by Karl Shuve
SBL Press, 2018
Cloth: 978-0-88414-329-1 | eISBN: 978-0-88414-331-4 | Paper: 978-1-62837-223-6
Library of Congress Classification BL71.B66 2018
Dewey Decimal Classification 208


A book about the role of books in shaping the ancient religious landscape

This collection of essays by leading scholars from a variety of academic disciplines explores the ongoing relevance of Harry Gamble’s Books and Readers in the Early Church (1995) for the study of premodern book cultures. Contributors expand the conversation of book culture to examine the role the Hebrew Bible, the New Testament, and the Qur’an played in shaping the Jewish, Christian, and Muslim religions in the ancient and medieval world. By considering books as material objects rather than as repositories for stories and texts, the essays examine how new technologies, new materials, and new cultural encounters contributed to these holy books spreading throughout territories, becoming authoritative, and profoundly shaping three global religions.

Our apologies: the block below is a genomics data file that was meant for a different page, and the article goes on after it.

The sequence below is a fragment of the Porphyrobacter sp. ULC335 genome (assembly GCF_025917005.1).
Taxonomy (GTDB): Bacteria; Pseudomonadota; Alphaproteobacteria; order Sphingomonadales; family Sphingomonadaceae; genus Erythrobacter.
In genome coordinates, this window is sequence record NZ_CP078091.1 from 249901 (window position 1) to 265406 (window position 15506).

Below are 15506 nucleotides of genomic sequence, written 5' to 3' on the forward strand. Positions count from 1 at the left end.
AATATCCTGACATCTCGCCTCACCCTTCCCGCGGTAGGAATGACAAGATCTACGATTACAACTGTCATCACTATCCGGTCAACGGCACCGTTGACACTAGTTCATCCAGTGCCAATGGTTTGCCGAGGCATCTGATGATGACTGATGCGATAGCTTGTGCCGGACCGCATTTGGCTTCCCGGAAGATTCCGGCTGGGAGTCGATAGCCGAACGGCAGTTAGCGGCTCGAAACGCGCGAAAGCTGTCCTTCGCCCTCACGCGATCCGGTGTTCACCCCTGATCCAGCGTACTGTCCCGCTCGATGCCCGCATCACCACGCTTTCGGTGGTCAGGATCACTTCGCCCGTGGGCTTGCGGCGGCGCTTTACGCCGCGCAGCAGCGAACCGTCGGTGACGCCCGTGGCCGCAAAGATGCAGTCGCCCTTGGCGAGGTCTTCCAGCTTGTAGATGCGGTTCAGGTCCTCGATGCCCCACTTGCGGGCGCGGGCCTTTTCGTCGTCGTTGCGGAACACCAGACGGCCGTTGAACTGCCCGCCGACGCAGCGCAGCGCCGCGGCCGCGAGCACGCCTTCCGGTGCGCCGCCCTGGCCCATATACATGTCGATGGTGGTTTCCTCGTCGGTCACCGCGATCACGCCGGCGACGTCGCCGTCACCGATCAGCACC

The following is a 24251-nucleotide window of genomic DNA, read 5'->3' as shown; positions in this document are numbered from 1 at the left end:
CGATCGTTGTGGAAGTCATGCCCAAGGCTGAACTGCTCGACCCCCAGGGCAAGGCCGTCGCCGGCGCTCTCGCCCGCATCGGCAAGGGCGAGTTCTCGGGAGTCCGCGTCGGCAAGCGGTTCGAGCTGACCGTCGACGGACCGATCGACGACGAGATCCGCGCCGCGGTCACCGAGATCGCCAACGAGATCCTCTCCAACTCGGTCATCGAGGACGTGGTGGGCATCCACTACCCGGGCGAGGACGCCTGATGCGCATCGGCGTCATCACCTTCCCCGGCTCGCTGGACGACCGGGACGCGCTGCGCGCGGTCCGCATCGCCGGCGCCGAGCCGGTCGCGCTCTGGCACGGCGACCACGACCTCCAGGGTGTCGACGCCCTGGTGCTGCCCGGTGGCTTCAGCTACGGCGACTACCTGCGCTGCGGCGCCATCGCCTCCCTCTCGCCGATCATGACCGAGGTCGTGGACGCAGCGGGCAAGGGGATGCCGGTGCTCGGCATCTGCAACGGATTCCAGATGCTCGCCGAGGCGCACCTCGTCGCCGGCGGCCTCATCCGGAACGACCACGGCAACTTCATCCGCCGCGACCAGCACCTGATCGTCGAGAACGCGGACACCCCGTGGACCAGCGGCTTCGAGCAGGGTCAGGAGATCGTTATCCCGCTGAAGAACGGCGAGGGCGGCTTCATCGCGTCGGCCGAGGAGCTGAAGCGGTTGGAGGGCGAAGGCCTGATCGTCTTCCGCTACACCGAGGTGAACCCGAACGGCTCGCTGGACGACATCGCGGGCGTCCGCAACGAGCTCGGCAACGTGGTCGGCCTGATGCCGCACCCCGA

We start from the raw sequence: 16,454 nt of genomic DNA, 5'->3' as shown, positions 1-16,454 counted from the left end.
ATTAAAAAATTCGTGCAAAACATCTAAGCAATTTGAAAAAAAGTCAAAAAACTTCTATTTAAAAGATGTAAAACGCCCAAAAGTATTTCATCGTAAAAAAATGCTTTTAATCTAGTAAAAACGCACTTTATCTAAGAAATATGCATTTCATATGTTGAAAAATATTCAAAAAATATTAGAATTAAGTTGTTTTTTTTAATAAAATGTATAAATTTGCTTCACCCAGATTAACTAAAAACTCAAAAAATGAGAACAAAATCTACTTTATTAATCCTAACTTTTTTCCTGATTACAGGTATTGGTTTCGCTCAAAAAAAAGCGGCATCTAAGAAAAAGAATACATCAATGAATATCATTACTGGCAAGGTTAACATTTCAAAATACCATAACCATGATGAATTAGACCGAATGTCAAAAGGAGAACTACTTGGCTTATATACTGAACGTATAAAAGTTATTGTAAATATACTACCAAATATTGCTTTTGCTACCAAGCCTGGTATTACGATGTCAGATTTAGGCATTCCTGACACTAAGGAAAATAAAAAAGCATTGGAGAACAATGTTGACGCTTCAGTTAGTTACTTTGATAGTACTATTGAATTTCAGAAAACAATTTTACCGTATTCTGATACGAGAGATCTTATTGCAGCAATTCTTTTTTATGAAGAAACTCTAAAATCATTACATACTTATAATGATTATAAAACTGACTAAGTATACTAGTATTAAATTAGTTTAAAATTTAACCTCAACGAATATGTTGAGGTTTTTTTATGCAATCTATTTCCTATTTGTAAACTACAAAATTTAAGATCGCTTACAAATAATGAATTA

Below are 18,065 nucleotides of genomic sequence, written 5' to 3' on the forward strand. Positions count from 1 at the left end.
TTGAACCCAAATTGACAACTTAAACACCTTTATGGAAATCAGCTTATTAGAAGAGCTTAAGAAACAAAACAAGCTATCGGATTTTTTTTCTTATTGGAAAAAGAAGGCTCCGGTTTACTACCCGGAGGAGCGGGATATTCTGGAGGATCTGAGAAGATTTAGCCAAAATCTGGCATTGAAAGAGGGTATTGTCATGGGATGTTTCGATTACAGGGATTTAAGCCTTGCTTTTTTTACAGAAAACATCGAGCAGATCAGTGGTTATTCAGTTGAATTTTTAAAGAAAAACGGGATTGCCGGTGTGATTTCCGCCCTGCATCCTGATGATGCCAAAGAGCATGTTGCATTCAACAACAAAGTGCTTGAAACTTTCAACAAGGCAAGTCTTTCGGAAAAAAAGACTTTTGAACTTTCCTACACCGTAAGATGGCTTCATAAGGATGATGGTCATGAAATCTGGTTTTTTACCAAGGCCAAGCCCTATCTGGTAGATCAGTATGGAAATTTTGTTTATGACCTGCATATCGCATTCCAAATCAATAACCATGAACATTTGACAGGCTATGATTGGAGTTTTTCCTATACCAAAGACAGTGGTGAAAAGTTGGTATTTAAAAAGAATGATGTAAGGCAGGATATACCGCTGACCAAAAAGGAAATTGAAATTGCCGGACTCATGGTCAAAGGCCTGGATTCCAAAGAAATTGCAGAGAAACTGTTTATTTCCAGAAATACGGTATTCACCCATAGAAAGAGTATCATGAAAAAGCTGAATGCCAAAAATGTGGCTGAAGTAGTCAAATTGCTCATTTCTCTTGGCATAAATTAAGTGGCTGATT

• Comparative analysis of book culture in Roman, Jewish, Christian, and Islamic contexts

  • Art-historical, papyrological, philological, and historical modes of analysis

  • Essays that demonstrate the vibrant, ongoing legacy of Gamble’s seminal work

See other books on: Books | Books and reading | Essays Honor | Material culture | Readers
See other titles from SBL Press